California Patent Attorney® Blog

March 2013 Archives

ITC Sides with Microsoft in Patent Claim

March 28, 2013,

game-controller.jpgCalifornia - The long, on-going battle between Microsoft Corp. and Motorola Mobility, Inc. (owned by Google) over the Xbox 360 gaming console could be coming to end based on the most recent decision by the International Trade Commission. Last Friday, Administrative Law Judge David P. Shaw announced that Microsoft was not in violation of Motorola's wireless connectivity patent, No. 6,069,896.

Motorola, obviously unhappy with the decision, still has a chance to convince the ITC to alter the decision by submitting a response. However, the decision will stand unless the ITC modifies it by July of this year.

Motorola has been seeking an import ban on the Xbox due to the alleged patent infringement. The Xbox is a video game console released by Microsoft on November 15, 2001. It represents Microsoft's first foray into the gaming console market.

Microsoft believes Motorola's patents fall into the area of licensing rules called "FRAND" or "fair, reasonable and non-discriminatory terms." FRAND forces businesses with patents to license certain technologies if they constitute a general standard in a particular industry. Microsoft did not deny that it used technology patented by Motorola. Instead Microsoft took the position that Motorola wasn't allowing Microsoft to license the technology at the reasonable rates set out by FRAND. Motorola was insisting that Microsoft pay a 2.25 percent royalty on every Xbox 360 sold, at a cost of approximately $4 billion per year.

The original lawsuit was filed with the International Trade Commission in November of 2010. Motorola based its claims against Microsoft on a total of five patents. Initially Judge Shaw invalidated one of the patents. Now all the patents cited in the action except one have been invalidated or dropped from the complaint.

Regarding the determination, Microsoft's corporate vice president and deputy general counsel made the following statement: "We are pleased with the Administrative Law Judge's finding that Microsoft did not violate Motorola's patent and are confident that this determination will be affirmed by the Commission. The ITC has already terminated its investigation on the other four patents originally asserted by Motorola against Microsoft."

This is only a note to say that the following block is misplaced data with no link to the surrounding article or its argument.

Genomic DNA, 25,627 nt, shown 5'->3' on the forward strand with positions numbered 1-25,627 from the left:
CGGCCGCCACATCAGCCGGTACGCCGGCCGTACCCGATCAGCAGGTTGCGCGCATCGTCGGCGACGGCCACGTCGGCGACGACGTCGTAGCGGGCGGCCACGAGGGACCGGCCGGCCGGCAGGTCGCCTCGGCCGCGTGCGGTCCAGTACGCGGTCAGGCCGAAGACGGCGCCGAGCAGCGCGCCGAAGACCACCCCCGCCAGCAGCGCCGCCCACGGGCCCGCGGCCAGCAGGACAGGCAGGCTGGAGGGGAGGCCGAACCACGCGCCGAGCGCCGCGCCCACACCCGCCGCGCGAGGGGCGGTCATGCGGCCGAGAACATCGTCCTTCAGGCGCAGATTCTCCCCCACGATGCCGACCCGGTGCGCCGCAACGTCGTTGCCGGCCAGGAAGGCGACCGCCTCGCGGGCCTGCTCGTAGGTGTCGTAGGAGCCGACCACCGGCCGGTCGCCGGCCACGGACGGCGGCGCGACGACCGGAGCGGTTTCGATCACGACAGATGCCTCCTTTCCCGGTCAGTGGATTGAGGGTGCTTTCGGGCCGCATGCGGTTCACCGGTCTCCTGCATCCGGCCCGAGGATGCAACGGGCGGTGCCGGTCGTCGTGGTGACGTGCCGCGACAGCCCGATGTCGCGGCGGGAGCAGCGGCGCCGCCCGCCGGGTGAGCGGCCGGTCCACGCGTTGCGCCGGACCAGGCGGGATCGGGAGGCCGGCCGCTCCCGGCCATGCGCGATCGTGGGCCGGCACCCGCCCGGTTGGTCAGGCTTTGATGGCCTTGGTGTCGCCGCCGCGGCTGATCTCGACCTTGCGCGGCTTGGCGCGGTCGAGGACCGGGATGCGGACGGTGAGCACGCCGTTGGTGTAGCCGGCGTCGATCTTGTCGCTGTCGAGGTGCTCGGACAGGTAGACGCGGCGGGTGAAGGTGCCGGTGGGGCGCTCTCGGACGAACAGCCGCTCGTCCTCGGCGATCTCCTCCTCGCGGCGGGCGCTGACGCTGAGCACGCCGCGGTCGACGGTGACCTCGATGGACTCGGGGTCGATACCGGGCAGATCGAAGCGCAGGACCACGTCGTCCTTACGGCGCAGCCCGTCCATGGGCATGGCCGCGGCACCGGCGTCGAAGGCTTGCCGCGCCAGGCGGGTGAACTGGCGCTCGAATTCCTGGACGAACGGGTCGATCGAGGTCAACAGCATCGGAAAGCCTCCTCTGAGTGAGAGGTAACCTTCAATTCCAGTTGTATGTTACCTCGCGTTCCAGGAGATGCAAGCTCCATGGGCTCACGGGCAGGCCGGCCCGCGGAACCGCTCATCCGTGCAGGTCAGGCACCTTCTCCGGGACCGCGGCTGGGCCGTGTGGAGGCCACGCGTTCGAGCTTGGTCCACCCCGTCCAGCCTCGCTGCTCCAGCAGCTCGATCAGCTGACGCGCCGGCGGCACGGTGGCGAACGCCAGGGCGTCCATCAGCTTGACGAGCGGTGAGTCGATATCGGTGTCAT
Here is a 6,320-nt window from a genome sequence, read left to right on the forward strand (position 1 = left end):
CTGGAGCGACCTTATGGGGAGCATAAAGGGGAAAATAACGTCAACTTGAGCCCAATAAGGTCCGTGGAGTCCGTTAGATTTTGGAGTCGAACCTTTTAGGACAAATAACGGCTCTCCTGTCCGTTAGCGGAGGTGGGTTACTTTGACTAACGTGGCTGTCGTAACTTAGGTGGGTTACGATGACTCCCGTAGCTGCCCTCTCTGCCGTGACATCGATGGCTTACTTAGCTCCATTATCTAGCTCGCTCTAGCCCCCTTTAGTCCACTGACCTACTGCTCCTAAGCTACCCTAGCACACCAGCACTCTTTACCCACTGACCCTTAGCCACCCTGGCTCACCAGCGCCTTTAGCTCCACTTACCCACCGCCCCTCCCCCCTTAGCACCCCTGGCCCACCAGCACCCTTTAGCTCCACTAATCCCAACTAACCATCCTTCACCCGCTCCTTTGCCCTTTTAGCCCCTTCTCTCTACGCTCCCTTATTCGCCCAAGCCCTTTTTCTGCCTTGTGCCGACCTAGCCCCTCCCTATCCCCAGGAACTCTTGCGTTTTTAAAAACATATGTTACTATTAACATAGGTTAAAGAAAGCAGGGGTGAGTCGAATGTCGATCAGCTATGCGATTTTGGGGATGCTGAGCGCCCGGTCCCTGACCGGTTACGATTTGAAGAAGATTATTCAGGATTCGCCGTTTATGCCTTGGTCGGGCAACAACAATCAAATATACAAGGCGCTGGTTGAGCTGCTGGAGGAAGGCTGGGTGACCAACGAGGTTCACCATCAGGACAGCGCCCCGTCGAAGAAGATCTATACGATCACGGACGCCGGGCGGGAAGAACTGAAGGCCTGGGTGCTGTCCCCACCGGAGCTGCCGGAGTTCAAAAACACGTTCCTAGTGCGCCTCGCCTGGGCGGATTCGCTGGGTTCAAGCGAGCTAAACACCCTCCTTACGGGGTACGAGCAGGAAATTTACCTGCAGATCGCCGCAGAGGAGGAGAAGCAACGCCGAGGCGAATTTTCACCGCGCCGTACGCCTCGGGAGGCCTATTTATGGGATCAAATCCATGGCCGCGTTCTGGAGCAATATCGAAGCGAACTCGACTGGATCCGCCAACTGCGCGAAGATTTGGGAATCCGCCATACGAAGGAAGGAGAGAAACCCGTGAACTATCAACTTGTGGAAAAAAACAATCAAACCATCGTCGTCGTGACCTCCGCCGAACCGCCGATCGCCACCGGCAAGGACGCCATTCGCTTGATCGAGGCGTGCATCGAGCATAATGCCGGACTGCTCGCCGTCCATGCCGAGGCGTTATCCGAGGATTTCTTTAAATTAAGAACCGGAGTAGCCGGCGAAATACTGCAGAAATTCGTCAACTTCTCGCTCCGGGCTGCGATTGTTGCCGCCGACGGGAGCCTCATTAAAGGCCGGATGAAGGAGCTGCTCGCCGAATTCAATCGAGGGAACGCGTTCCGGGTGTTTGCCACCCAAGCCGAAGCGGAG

The two companies will still face one another in two subsequent Federal lawsuits which have been put on hold pending the ITC's decision in this matter.

Frito-Lay Loses SCOOPS! Tortilla Chip Patent Fight

March 7, 2013,

chips-guacamole.jpgCalifornia - A Texas jury sided with BOWLZ chips maker Medallion Foods, Inc. saying that the company did not infringe Tostitos SCOOPS! manufacturer Frito-Lay North America Inc.'s patent for bowl-shaped tortilla chips.

PepsiCo, Inc. subsidiary Frito-Lay alleged that Ralcorp Holdings subsidiary Medallion had stolen its patented design for making the unique bowl-shaped tortilla chips and claimed that it purposely tried to confuse consumers by using similar packaging design and colors.

"Defendants' bowl-shaped tortilla chips and accompanying package are an apparent intentional effort to imitate the famous, successful trademark and packaging of Frito-Lay's Tostitos SCOOPS! tortilla chips," the complaint read.

However, the jury found that Frito-Lay had failed to prove that Medallion's store brand of chips sold at Wal-Mart stores infringed its method for making the chips, that it had infringed the packaging of the product, that Medallion's product would dilute the SCOOPS! brand in any way, or that Medallion was engaging in unfair competition by using similar packaging designs.

The food fight started when Frito-Lay sent a cease and desist letter to Medallion in early February 2012 accusing the company of infringing its intellectual property and demanding that it stop producing the BOWLZ chips within two days because of the purported infringement.

Medallion refused to comply because it believed it had not done anything wrong. When the cease and desist deadline passed, Medallion filed a lawsuit against Frito-Lay in Arkansas federal court requesting a declaratory judgment that its chip does not infringe on Frito-Lay's trademarks and patents. The case was dismissed later that year.

Frito-Lay responded to Medallion's lawsuit by filing a separate lawsuit that same month in Texas federal court, which resulted in the trial that concluded Friday. The complaint accused Medallion of infringing its patent-protected method for making the bowl-shaped chips and also accused Medallion of copying it packaging.

The jury, however, found that Medallion's methods for making its chip are different than the methods described in Frito-Lay's patent and disagreed that the packaging would cause confusion among consumers. Frito-Lay had requested $4.5 million in damages and an injunction preventing the company from continuing to make the BOWLZ chips.